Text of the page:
How does JPEG format work?
The JPEG compression process consists of several steps. In the first step, the image is converted from the RGB color space to the YUV space, based on the brightness and color characteristics. All further work is done precisely with this color space, which, due to some of its characteristics, allows us to obtain such large degrees of compression.
What is so unusual about YUV color representation compared to RGB? And the fact that it is closest to the “natural”, that which a person unconsciously performs. The Y component, or brightness, is closely related to picture quality. More precisely, Y – this is the picture, only black and white. Components U and V contain color information and allow us to colorize the Y-picture.
At the next step after the conversion, the image is divided into square sections measuring 8×8 pixels. After that, so-called discrete cosine transform (DCT). In this case, an analysis of each block is performed, its decomposition into color components and calculation of the frequency of occurrence of each color.
The human eye is designed in such a way that it is most sensitive to the brightness component of the image (Y-component) and the least to color. The reason for this phenomenon lies in physiology. You probably remember that the pupil is an optical lens that focuses the image on the fundus, covered with sticks and cones. Well, sticks are sensors that perceive precisely the luminance component, and cones – color. Moreover, the rods are an order of magnitude larger than the cones, and they are much more sensitive to light. Remember the proverb “At night, all cats are sulfur.” Why is that? Why does everything lose color in the evening? It is due to the fact that the amount of light incident on the pupil is not enough to cause a cone reaction. But the sensitivity of the human eye to different colors is also not a constant value. The pupil is more sensitive to the lower part of the color spectrum than to the upper. The JPG format just takes these features into account.
By analyzing the frequency information about the appearance of colors, it is possible to get rid of part of the information already in the process of quantization. In this case, colors in the upper part of the spectrum are excluded, which practically does not affect the visual perception of the image. A portion of the luminance information is also excluded. Roughly speaking, JPG simply discards half the useful signal from the luminance component, and 3/4 from the color component. This, of course, is approximately because there are gradations and more complex compression schemes.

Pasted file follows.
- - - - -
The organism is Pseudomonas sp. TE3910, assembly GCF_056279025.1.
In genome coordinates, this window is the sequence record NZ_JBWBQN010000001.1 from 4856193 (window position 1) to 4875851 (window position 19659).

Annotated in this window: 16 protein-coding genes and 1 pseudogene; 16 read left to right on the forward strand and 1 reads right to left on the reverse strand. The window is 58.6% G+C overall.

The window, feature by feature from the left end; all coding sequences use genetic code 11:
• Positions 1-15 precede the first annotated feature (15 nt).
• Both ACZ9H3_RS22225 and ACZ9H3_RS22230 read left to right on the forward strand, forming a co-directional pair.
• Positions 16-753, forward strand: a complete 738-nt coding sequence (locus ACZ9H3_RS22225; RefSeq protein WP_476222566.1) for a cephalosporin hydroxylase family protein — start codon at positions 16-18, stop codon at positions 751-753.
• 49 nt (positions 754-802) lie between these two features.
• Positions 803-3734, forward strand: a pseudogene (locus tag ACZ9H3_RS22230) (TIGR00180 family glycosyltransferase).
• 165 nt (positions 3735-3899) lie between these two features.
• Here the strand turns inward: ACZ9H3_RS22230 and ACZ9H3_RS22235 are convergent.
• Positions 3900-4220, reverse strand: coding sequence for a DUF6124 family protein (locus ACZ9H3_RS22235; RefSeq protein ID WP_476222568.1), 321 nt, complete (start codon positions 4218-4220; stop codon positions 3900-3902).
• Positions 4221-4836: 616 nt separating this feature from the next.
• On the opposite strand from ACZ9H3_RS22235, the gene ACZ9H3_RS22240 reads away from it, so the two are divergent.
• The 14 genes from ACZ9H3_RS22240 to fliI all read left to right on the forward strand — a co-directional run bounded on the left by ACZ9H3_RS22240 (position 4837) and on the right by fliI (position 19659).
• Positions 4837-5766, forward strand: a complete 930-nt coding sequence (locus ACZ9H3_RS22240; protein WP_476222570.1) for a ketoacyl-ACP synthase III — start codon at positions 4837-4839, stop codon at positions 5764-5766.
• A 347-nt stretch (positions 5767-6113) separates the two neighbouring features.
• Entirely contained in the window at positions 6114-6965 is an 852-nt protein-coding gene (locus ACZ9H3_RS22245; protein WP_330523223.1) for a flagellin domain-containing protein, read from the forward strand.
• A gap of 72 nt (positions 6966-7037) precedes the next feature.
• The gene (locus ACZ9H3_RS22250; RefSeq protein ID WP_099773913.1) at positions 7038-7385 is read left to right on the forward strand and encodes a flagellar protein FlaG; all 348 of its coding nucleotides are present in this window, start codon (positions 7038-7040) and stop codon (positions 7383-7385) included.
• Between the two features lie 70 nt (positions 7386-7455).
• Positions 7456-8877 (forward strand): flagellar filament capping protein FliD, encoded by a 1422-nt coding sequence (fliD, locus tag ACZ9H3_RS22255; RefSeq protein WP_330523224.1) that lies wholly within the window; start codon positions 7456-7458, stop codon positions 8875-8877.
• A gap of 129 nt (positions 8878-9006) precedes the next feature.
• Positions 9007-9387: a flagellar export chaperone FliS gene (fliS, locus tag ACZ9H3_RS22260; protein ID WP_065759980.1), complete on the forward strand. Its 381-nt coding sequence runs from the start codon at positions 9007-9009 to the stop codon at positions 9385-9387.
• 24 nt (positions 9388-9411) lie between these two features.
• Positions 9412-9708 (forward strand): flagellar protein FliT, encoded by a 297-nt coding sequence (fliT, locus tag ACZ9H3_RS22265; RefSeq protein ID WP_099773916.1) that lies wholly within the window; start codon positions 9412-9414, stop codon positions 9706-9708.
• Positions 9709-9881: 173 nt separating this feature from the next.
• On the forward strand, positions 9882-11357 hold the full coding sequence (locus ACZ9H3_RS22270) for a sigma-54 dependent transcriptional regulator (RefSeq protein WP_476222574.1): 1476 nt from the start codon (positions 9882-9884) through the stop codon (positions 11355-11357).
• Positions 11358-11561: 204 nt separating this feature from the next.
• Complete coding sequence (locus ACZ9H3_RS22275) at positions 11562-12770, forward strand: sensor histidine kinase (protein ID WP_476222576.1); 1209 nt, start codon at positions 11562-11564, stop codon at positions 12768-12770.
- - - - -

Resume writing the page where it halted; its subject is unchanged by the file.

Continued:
The amount of information excluded during compression depends on the required image quality. At the highest compression levels, the parts are completely erased and the block turns gray. At medium and low levels of compression, _proximate_ color information of this section is stored in the file. The magnitude of this “approximation” directly depends on the degree of compression. And you need to understand that, unlike conventional dot-saving formats, JPG preserves rough colors. Speaking in a scientific language, then JPG uses Fourier series for conservation and, at high compression ratios, it simply discards the members of a higher order series. And every time you play the image on the screen, the computer produces a synthesis. Moreover, it is quite resource-intensive and noticeable on slow computers. One remark follows from this – if you saved any image in JPG format, then it is impossible to restore it back to the last pixel! It is because of this that the format is called the “lossy format,” and that is why it is not recommended to recompress JPG images, as they will definitely get worse. And if you do it 10 times?
The brightness and color information is then encoded so that only differences between adjacent blocks are saved. As a result, blocks are represented by strings of numbers that can be compressed further. Since, as a result of processing, the blocks contain many zeros, the last stage of coding (performed using the Huffman algorithm – similar to that used in archivers) gives good results. Hence, another small remark – to compress the JPG file by the archiver does not make any sense, because it is already compressed. The resulting archive will probably be larger than the original photo.
Thus, the original 24 bits per image element or 1536 bits (192 bytes) per block are converted into a handful of bits that describe the visual characteristics of the entire image area.